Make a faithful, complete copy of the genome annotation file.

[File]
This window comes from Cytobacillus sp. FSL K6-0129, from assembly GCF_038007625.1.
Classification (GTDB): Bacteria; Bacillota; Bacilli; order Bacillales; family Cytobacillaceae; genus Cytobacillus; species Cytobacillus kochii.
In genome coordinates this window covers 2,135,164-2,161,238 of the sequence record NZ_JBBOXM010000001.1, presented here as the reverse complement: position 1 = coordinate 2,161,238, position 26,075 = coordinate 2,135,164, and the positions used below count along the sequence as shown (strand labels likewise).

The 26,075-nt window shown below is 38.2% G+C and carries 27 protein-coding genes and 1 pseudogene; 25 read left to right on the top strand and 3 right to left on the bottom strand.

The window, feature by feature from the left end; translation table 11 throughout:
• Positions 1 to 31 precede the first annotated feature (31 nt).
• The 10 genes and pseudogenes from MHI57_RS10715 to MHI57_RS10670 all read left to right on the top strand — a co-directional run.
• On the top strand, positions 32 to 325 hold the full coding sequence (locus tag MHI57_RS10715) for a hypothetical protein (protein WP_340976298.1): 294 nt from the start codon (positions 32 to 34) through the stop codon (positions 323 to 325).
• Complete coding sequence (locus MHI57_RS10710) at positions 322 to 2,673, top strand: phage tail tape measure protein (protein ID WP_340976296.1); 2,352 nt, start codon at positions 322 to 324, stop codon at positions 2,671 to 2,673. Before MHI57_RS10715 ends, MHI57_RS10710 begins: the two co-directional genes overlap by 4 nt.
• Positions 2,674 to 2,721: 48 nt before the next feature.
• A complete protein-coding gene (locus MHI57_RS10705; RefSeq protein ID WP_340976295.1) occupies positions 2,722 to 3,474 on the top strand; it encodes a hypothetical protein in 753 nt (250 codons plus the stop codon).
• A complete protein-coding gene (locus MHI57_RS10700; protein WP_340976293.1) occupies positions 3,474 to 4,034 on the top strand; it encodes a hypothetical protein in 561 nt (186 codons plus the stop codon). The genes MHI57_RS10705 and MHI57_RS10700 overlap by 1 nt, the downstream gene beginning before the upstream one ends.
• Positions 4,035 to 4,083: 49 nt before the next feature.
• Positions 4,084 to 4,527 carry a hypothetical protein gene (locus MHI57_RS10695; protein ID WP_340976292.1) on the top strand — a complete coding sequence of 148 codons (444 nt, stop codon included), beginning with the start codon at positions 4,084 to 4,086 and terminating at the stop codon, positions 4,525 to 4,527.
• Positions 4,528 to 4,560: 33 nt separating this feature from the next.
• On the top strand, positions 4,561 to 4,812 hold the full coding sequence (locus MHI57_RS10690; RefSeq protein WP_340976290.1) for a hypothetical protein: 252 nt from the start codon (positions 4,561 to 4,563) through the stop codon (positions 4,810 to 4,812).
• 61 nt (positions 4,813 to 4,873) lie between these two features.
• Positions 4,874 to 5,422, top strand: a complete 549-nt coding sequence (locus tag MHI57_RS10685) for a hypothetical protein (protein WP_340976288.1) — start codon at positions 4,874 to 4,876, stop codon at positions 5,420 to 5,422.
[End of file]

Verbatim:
This window comes from Cytobacillus sp. FSL K6-0129, from assembly GCF_038007625.1.
Classification (GTDB): Bacteria; Bacillota; Bacilli; order Bacillales; family Cytobacillaceae; genus Cytobacillus; species Cytobacillus kochii.
In genome coordinates this window covers 2,135,164-2,161,238 of the sequence record NZ_JBBOXM010000001.1, presented here as the reverse complement: position 1 = coordinate 2,161,238, position 26,075 = coordinate 2,135,164, and the positions used below count along the sequence as shown (strand labels likewise).

The 26,075-nt window shown below is 38.2% G+C and carries 27 protein-coding genes and 1 pseudogene; 25 read left to right on the top strand and 3 right to left on the bottom strand.

The window, feature by feature from the left end; translation table 11 throughout:
• Positions 1 to 31 precede the first annotated feature (31 nt).
• The 10 genes and pseudogenes from MHI57_RS10715 to MHI57_RS10670 all read left to right on the top strand — a co-directional run.
• On the top strand, positions 32 to 325 hold the full coding sequence (locus tag MHI57_RS10715) for a hypothetical protein (protein WP_340976298.1): 294 nt from the start codon (positions 32 to 34) through the stop codon (positions 323 to 325).
• Complete coding sequence (locus MHI57_RS10710) at positions 322 to 2,673, top strand: phage tail tape measure protein (protein ID WP_340976296.1); 2,352 nt, start codon at positions 322 to 324, stop codon at positions 2,671 to 2,673. Before MHI57_RS10715 ends, MHI57_RS10710 begins: the two co-directional genes overlap by 4 nt.
• Positions 2,674 to 2,721: 48 nt before the next feature.
• A complete protein-coding gene (locus MHI57_RS10705; RefSeq protein ID WP_340976295.1) occupies positions 2,722 to 3,474 on the top strand; it encodes a hypothetical protein in 753 nt (250 codons plus the stop codon).
• A complete protein-coding gene (locus MHI57_RS10700; protein WP_340976293.1) occupies positions 3,474 to 4,034 on the top strand; it encodes a hypothetical protein in 561 nt (186 codons plus the stop codon). The genes MHI57_RS10705 and MHI57_RS10700 overlap by 1 nt, the downstream gene beginning before the upstream one ends.
• Positions 4,035 to 4,083: 49 nt before the next feature.
• Positions 4,084 to 4,527 carry a hypothetical protein gene (locus MHI57_RS10695; protein ID WP_340976292.1) on the top strand — a complete coding sequence of 148 codons (444 nt, stop codon included), beginning with the start codon at positions 4,084 to 4,086 and terminating at the stop codon, positions 4,525 to 4,527.
• Positions 4,528 to 4,560: 33 nt separating this feature from the next.
• On the top strand, positions 4,561 to 4,812 hold the full coding sequence (locus MHI57_RS10690; RefSeq protein WP_340976290.1) for a hypothetical protein: 252 nt from the start codon (positions 4,561 to 4,563) through the stop codon (positions 4,810 to 4,812).
• 61 nt (positions 4,813 to 4,873) lie between these two features.
• Positions 4,874 to 5,422, top strand: a complete 549-nt coding sequence (locus tag MHI57_RS10685) for a hypothetical protein (protein WP_340976288.1) — start codon at positions 4,874 to 4,876, stop codon at positions 5,420 to 5,422.